Stanisław MONIUSZKO (1819-1872)
Paria - opera in three Acts (1869)
Neala – Katarzyna Hołysz (soprano); Idamor – Yuri Gorodetski (tenor); Djares – Szymon Komasa (baritone); Akebar – Robert Jezierski (bass); Ratef – Tomasz Warmijak (tenor)
Warsaw Philharmonic Choir
Poznań Philharmonic Orchestra/Łukasz Borowicz
rec. 2019, Adam Mickiewicz University Auditorium, Poznań
Sung in Italian
Booklet included with notes in Polish and English. Libretto in Italian and Polish
DUX 1622/3 [54:53 + 71:02]
Moniuszko’s final opera has rarely been performed since its premiere in Warsaw in 1869. The blame for this can be laid solely at Moniuzsko’s feet. He was anxious to compose a work that would be more broadly appealing to the audiences across Europe and elsewhere. His style had previously been so firmly rooted in Polish nationalism that the more Italianate style that he was aiming for seems to have been beyond his effective reach. At the time the opera was composed an oriental exoticism was gaining popularity among composers and audiences alike. The French composers such as Bizet were particularly successful at imbuing their music with a sort of sensual exotic perfume especially with regards to the orchestra. Works such as Djamileh, Les pÍcheurs de Perles and Meyerbeer’s L’Africaine are simply heady with the scent of the orient in their music. Moniuszko doesn’t seem to have been able to conjure these effects up in his score; consequently what he gave us is a rather indisctinive faux Italian work that at times resembles later Donizetti or Gomes. Sadly, there is very little of Verdi’s panache in the music of Paria.
This recording is the Dux label’s second release of this opera; an earlier version, also recorded at live performances was reviewed by my colleague Robert Hugill. The current recording was made at concert performances in Warsaw in conjunction with the 200th anniversary celebrations of the birth of Moniuzsko. This anniversary has been responsible for a handful of new recordings of Moniuszko’s works on the Dux label; I for one, am grateful to have the opportunity to become more familiar with his work.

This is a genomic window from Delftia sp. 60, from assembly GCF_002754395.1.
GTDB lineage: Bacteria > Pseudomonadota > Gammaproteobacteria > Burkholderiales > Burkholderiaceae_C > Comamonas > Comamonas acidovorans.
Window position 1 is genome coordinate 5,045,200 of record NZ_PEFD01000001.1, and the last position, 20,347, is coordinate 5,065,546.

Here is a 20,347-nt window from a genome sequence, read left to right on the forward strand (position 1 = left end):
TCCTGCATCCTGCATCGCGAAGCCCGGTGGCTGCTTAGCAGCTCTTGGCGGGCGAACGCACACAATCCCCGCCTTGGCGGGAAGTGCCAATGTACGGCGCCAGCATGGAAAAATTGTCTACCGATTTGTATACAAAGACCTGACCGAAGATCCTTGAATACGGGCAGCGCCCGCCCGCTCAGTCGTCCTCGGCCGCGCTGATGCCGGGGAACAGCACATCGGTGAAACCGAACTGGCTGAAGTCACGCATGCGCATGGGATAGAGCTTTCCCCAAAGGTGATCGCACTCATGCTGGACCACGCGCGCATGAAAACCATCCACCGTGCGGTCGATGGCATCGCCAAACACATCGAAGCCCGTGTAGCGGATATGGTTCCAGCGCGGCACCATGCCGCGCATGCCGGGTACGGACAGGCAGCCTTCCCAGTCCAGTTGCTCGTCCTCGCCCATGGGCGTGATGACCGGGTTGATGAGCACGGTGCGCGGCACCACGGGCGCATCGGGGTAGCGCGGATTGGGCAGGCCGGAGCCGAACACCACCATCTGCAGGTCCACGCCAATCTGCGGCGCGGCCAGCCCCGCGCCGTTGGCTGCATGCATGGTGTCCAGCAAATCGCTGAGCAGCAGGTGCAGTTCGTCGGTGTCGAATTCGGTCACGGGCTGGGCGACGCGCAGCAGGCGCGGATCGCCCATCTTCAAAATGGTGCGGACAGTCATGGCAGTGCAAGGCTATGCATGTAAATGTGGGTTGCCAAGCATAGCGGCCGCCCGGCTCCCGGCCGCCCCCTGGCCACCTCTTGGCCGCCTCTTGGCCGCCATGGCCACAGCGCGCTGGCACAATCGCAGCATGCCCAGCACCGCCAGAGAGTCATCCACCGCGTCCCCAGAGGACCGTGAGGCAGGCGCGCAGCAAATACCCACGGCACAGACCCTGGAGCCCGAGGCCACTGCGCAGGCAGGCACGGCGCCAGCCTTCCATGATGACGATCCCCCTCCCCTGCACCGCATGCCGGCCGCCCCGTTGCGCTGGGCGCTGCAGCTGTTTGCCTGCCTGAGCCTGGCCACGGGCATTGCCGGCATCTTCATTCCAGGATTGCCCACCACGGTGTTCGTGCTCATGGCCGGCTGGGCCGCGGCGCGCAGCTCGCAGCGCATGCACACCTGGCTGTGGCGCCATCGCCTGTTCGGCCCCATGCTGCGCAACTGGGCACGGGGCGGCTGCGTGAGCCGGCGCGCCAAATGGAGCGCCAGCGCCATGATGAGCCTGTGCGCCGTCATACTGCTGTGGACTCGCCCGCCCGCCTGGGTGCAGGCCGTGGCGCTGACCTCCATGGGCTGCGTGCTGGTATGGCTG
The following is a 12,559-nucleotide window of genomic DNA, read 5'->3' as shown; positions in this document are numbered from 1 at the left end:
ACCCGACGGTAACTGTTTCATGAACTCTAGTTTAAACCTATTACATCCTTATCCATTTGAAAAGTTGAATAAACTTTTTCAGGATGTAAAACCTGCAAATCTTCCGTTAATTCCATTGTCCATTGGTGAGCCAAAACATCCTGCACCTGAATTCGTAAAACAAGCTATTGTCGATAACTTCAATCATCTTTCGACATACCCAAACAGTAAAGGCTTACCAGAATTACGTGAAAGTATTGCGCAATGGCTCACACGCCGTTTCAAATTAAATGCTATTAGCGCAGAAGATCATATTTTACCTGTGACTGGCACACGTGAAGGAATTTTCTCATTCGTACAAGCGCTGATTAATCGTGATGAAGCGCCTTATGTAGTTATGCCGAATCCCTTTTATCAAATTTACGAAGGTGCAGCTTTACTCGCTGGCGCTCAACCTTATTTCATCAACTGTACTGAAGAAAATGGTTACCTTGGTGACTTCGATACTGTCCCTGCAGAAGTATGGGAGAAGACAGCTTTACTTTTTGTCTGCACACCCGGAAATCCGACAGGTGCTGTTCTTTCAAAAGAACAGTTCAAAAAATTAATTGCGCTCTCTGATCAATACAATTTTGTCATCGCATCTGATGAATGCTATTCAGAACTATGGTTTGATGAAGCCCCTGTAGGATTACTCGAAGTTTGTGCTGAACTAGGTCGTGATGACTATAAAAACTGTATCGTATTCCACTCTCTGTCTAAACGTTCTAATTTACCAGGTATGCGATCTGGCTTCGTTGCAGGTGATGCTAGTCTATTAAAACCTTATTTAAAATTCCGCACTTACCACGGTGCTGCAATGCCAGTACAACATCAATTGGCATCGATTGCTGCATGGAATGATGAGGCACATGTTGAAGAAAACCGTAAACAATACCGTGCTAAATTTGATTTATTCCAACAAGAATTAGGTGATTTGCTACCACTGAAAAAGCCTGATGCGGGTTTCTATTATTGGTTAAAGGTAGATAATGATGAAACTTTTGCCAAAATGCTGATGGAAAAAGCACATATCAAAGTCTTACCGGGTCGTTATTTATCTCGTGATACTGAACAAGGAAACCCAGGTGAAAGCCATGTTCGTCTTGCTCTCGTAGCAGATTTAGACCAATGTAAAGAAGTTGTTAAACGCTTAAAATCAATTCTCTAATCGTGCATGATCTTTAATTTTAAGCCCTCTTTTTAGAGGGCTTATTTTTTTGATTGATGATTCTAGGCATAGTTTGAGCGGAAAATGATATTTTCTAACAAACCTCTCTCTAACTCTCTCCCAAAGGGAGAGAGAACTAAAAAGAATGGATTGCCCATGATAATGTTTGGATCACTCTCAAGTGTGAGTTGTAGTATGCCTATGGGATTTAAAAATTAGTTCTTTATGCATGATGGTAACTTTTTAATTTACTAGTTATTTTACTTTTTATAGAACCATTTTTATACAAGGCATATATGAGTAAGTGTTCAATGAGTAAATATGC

The confusing plot is easily summed up as the Brahmin priestess Neala, who is in love with the warrior Idamor, and for political reasons is commanded to marry him by her father, the Brahmin High Priest Akebar. Suddenly the pariah, Djares (who is secretly Idamor’s father) turns up and is prevented from being murdered by the Brahmin mob when his son stands up to them. Eventually the secret identity of Idamor is revealed to the mob and they revolt against their former hero and murder him. Neala bravely rejects her people and runs off to marry Djares who almost became her father-in-law. Opera plots such as this one are held up to be utterly unbelievable but actually one has to spend only 30 minutes or so watching current reality-talk TV programs to realize that real life is far stranger than any opera plot.
The cast is reasonably up to the demands of the work. Yuri Gorodetski, (Idamor) is a wonderful lyric tenor who possesses a tone of liquid honey and just a hint of vibrant squillo in his higher range. I look forward to hearing more from him. His love Neala is sung by Katarzyna Hołysz who has a large, expansive soprano but her tone, while firm, is rather white and colourless in its quality. Robert Jezierski is Akebar, revealing an attractive, warm-sounding Bass. He is perhaps a little short of amplitude in his upper range but he sings his music most attractively. The pariah Djares, is sung by the warmly lyrical baritone of Szymon Komasa. His lament early in the second act (CD2, Track 6) is by far the best aria in the work but it is a fairly brief piece. Łukasz Borowicz takes a firm but graceful hand of the proceedings and the chorus and orchestra are flawlessly responsive to his leadership
The recording is nicely managed in terms of the soloists and orchestra but the chorus has been recorded much too closely, almost as if they are standing on top of the soloists. Moniuszko provided some attractive choral effects including a rather nice piece for the Brahmin women in Act Two; better distancing of the chorus would have allowed their scenes to make their full effect to greater advantage.
Dux has aimed to produce a rather well documented booklet to accompany the CDs. Unfortunately they fail English listeners badly by not providing an English translation of the Italian libretto. Considering that the previous release had an English translation in the booklet this is truly puzzling. Incidentally, there is no explanation in the article as to why the work is given in Italian, presumably this is because it was originally written in that language. The previous Dux release was sung in Polish so it is anyone’s guess.
While this is likely the finest recording this opera shall ever receive, ultimately Moniuszko’s Paria is something of a failed curiosity that probably won’t be trending on opera company schedules any time soon.